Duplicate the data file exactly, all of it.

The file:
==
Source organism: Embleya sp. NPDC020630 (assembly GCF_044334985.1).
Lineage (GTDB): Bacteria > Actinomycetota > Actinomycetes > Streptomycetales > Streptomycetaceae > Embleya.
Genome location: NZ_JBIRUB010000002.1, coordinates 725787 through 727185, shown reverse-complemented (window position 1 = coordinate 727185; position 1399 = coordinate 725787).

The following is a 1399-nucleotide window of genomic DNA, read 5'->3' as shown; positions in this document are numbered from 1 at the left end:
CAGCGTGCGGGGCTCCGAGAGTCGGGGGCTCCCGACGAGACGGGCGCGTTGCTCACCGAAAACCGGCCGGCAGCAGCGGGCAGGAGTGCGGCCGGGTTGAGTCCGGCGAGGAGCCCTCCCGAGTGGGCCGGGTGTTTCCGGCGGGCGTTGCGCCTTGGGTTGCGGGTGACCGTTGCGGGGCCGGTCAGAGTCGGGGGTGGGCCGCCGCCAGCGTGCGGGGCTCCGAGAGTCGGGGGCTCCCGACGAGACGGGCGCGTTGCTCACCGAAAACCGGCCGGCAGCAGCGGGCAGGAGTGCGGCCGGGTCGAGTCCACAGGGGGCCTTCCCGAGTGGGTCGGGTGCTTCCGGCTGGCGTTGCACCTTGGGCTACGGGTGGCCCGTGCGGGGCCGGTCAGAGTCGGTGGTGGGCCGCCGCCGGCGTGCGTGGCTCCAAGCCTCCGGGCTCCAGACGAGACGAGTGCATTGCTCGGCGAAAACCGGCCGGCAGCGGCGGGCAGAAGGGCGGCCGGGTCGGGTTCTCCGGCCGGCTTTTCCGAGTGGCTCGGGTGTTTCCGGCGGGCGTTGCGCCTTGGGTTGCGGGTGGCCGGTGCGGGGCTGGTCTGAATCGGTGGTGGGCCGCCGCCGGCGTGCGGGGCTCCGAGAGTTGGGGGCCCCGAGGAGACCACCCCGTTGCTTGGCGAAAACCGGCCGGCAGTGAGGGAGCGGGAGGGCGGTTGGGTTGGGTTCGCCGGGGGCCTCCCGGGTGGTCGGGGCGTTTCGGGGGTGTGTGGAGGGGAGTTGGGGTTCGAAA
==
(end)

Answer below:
Source organism: Embleya sp. NPDC020630 (assembly GCF_044334985.1).
Lineage (GTDB): Bacteria > Actinomycetota > Actinomycetes > Streptomycetales > Streptomycetaceae > Embleya.
Genome location: NZ_JBIRUB010000002.1, coordinates 725787 through 727185, shown reverse-complemented (window position 1 = coordinate 727185; position 1399 = coordinate 725787).

The following is a 1399-nucleotide window of genomic DNA, read 5'->3' as shown; positions in this document are numbered from 1 at the left end:
CAGCGTGCGGGGCTCCGAGAGTCGGGGGCTCCCGACGAGACGGGCGCGTTGCTCACCGAAAACCGGCCGGCAGCAGCGGGCAGGAGTGCGGCCGGGTTGAGTCCGGCGAGGAGCCCTCCCGAGTGGGCCGGGTGTTTCCGGCGGGCGTTGCGCCTTGGGTTGCGGGTGACCGTTGCGGGGCCGGTCAGAGTCGGGGGTGGGCCGCCGCCAGCGTGCGGGGCTCCGAGAGTCGGGGGCTCCCGACGAGACGGGCGCGTTGCTCACCGAAAACCGGCCGGCAGCAGCGGGCAGGAGTGCGGCCGGGTCGAGTCCACAGGGGGCCTTCCCGAGTGGGTCGGGTGCTTCCGGCTGGCGTTGCACCTTGGGCTACGGGTGGCCCGTGCGGGGCCGGTCAGAGTCGGTGGTGGGCCGCCGCCGGCGTGCGTGGCTCCAAGCCTCCGGGCTCCAGACGAGACGAGTGCATTGCTCGGCGAAAACCGGCCGGCAGCGGCGGGCAGAAGGGCGGCCGGGTCGGGTTCTCCGGCCGGCTTTTCCGAGTGGCTCGGGTGTTTCCGGCGGGCGTTGCGCCTTGGGTTGCGGGTGGCCGGTGCGGGGCTGGTCTGAATCGGTGGTGGGCCGCCGCCGGCGTGCGGGGCTCCGAGAGTTGGGGGCCCCGAGGAGACCACCCCGTTGCTTGGCGAAAACCGGCCGGCAGTGAGGGAGCGGGAGGGCGGTTGGGTTGGGTTCGCCGGGGGCCTCCCGGGTGGTCGGGGCGTTTCGGGGGTGTGTGGAGGGGAGTTGGGGTTCGAAA